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Purification


— Environment

Amphibious floating garden concept would clean rivers across Europe

By - February 15, 2011 17 Pictures
Concerned about our rising population having serious water supply issues in the not too distant future, Lilypad floating city designer Vincent Callebaut has come up with a floating amphibious garden that can clean our rivers as it travels the waterways of Europe. His proposed "audacious, avant-garde" Physalia project will be a self-sufficient, nomadic research vessel which can also host aqua-focused exhibitions and conferences. Read More
— Good Thinking

Ferrator uses iron for eco-friendly water treatment

By - February 9, 2011 1 Picture
Ferrate is a type of supercharged iron particle, in which iron is in the plus 6 oxidation state – it’s also known as Iron (VI). That might not interest you, but perhaps this will: it can be used as an environmentally-friendly disinfectant in water treatment applications, reportedly outperforming stand-bys such as ultraviolet light, hydrogen peroxide, and chlorine. So, why isn’t it in common use? Unfortunately, it’s proven too expensive to produce, package and transport. Ferrate Treatment Technologies (FTT), however, claims to have addressed that limitation with its product, the Ferrator. Read More
— Science

Microfluidics and sunlight combined to purify water

By - January 16, 2011 3 Pictures
It has been known for some time now that sunlight can be used to purify drinking water. The practice of Solar Water Disinfection (SODIS) basically involves just leaving water sitting in direct sunlight, where a combination of heat and UV rays kill off waterborne pathogens – the process is called photocatalysis, and it’s what’s at work behind both the Solaqua water purification device, and a system recently created by students from the University of Washington. Now, researchers from Hong Kong Polytechnic University have taken things a step further, by combining photocatalysis with microfluidics in a microreactor. Read More
— Environment

IBM's solar-powered desalination plant to hydrate the Saudi desert

By - April 8, 2010 1 Picture
In spite of the technological age we live in it is reported that one-in-five people on this planet still don’t have access to clean drinking water. To help correct this imbalance, a new, energy-efficient desalination plant with an expected production capacity of 30,000 cubic meters per day will be built in the city of Al Khafji, Saudi Arabia, to serve its 100,000 people. Known more for its computers, IBM has joined forces with KACST (King Abdulaziz City for Science and Technology) to build the plant that will be powered by ultra-high concentrator photovoltaic (UHCPV) technology - a system with a concentration greater than 1,500 suns. Read More
— Science

New water desalination approach could lead to portable units for disaster relief or remote locations

By - March 29, 2010 1 Picture
Following natural disasters such as the Haiti earthquake and Hurricane Katrina, potable water is often in high demand and short supply. In both of those instances, the disaster zones were near the sea, but converting salty seawater to potable fresh water usually requires a large amount of dependable electrical power and large-scale desalination plants - neither of which were available in the disaster areas. A new approach to desalination, called ion concentration polarization, could lead to small, portable desalination units that could be powered by solar cells or batteries and could deliver enough fresh water to supply the needs of a family or small village. Read More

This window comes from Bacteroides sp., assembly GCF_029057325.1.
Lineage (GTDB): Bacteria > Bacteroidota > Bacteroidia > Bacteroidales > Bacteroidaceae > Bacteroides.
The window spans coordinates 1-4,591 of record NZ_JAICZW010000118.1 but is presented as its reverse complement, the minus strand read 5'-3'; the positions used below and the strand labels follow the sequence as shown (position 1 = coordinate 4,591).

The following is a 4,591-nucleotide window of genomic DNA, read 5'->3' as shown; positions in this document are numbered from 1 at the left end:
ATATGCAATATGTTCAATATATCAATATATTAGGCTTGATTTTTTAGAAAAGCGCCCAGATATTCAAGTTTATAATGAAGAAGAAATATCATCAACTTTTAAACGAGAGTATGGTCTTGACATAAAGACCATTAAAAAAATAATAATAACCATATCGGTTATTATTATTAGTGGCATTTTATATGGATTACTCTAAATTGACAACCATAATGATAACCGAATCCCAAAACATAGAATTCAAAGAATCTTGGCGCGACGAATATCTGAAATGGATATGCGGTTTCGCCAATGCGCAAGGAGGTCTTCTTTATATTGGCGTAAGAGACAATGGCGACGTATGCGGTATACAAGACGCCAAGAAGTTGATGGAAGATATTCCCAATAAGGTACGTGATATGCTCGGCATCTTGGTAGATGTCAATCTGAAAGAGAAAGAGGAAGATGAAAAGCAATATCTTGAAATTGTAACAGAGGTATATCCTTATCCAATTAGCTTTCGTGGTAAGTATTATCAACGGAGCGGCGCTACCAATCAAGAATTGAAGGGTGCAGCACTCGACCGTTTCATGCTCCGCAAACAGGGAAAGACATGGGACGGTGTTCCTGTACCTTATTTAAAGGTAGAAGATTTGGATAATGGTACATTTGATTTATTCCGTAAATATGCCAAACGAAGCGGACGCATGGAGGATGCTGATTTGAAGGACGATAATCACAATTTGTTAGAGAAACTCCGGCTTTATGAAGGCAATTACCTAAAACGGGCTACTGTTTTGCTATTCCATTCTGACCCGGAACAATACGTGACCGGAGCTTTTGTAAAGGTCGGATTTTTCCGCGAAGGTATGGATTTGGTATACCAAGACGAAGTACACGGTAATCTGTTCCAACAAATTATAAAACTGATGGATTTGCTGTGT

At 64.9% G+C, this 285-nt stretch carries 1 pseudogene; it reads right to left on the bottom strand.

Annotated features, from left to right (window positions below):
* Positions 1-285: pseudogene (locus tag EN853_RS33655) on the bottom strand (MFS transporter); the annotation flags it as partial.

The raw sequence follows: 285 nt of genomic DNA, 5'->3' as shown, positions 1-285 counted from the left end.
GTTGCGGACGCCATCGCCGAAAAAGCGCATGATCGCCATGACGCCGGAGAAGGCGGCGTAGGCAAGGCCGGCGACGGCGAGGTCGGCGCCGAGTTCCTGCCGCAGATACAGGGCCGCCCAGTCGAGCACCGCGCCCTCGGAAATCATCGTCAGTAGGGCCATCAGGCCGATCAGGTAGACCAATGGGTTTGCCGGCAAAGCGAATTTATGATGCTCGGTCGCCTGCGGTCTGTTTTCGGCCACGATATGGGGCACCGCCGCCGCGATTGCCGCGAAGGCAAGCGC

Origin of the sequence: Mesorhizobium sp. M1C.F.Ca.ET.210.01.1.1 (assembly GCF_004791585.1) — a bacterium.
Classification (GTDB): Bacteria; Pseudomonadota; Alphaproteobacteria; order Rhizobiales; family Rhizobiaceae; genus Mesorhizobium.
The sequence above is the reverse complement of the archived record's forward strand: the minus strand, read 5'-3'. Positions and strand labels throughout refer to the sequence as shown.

— Environment

Tree seeds could provide low-cost water purification for developing nations

By - March 7, 2010 2 Pictures
“In the developing world, more than 1 billion people cannot get clean drinking water... The United Nations says that dirty water causes 80 percent of diseases in the developing world, and kills 10 million people annually.” Those sobering lines are from the United Nations’ website, and underscore just how urgently needed water purification is in much of the world. What many people don’t realize, however, is that there are already naturally-occurring water filtration supplies available in many of these areas. They come in the form of seeds from the Moringa oleifera tree, and used properly, they can produce a 90.00 to 99.99% bacterial reduction in previously untreated water. Read More
— Environment

Mobile MaxPure solar filters bring pure water to refugees

By - December 22, 2009 12 Pictures
Recently we reported on Marines and their deployment of GREENS solar-power for technological devices on the battlefield. World Water and Solar Technologies (WWST) has also placed solar-powered water purification units throughout the world including war-torn Darfur, Sudan. Working with the Humanitarian International Services Group (HISG), two high-volume Mobile Max Pure (MMP) water filters have been installed that use the sun for their power. Placed in a carefully selected location where it could do the most good, each unit can generate up to 3.5kW of solar electric power and provide 30,000 gallons of clean drinking water for the many thousands of displaced civilians. Read More
— Good Thinking

Pedal power delivers clean water to the developing world

By - April 9, 2008 3 Pictures
April 9, 2008 A staggering 1.1 billion people worldwide lack access to clean drinking water, with an estimated 5,000 children per day dying from water-related diseases. In response to this global crisis, a group of inventors from the US developed the innovative and highly commendable Aquaduct Mobile Filtration Vehicle - a tricycle which uses pedal power to both transport and filter clean drinking water. Read More
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